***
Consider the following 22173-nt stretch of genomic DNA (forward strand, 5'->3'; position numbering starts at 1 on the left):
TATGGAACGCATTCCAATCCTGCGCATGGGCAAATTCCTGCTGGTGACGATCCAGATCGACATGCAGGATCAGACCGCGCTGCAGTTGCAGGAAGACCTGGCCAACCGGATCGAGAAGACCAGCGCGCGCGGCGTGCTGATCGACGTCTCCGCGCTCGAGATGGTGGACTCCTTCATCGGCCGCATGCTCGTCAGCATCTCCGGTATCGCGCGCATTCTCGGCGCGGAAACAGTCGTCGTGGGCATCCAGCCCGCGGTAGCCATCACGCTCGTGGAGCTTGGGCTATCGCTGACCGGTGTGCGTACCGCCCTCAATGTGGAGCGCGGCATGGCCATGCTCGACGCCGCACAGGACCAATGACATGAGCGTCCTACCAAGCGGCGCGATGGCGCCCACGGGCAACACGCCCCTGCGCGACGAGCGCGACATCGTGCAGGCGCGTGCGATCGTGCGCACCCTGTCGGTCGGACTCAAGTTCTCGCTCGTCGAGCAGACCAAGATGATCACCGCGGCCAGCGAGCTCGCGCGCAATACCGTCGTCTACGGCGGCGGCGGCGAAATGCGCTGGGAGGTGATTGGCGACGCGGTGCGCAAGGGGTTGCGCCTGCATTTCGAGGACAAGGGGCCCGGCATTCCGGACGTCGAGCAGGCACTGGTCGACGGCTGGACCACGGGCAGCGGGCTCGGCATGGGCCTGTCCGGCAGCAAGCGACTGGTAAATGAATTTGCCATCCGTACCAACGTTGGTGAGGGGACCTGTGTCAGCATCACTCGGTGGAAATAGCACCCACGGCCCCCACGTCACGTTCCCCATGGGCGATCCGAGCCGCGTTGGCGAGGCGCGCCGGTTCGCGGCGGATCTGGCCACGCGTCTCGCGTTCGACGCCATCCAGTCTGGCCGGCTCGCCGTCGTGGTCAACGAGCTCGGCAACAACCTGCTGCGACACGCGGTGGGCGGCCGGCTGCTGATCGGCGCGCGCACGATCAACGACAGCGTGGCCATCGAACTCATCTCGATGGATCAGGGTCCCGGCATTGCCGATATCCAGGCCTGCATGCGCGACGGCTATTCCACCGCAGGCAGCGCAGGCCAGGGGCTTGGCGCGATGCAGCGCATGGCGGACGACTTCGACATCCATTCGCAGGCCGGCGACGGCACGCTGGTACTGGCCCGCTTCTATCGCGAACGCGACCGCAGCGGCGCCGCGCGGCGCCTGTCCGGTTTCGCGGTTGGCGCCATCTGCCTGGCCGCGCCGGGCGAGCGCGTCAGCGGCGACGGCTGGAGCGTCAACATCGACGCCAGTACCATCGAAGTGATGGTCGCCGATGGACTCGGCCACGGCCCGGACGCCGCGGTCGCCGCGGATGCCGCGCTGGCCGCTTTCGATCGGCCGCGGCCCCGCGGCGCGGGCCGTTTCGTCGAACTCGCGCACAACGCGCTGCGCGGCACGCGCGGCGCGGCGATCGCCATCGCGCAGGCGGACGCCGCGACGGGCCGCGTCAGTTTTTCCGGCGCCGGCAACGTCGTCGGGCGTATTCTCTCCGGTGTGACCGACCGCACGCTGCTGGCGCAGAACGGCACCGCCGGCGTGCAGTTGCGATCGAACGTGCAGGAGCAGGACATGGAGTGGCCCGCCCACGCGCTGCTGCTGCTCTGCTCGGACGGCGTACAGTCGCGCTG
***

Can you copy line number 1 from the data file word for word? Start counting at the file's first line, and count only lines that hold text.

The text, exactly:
Consider the following 22173-nt stretch of genomic DNA (forward strand, 5'->3'; position numbering starts at 1 on the left):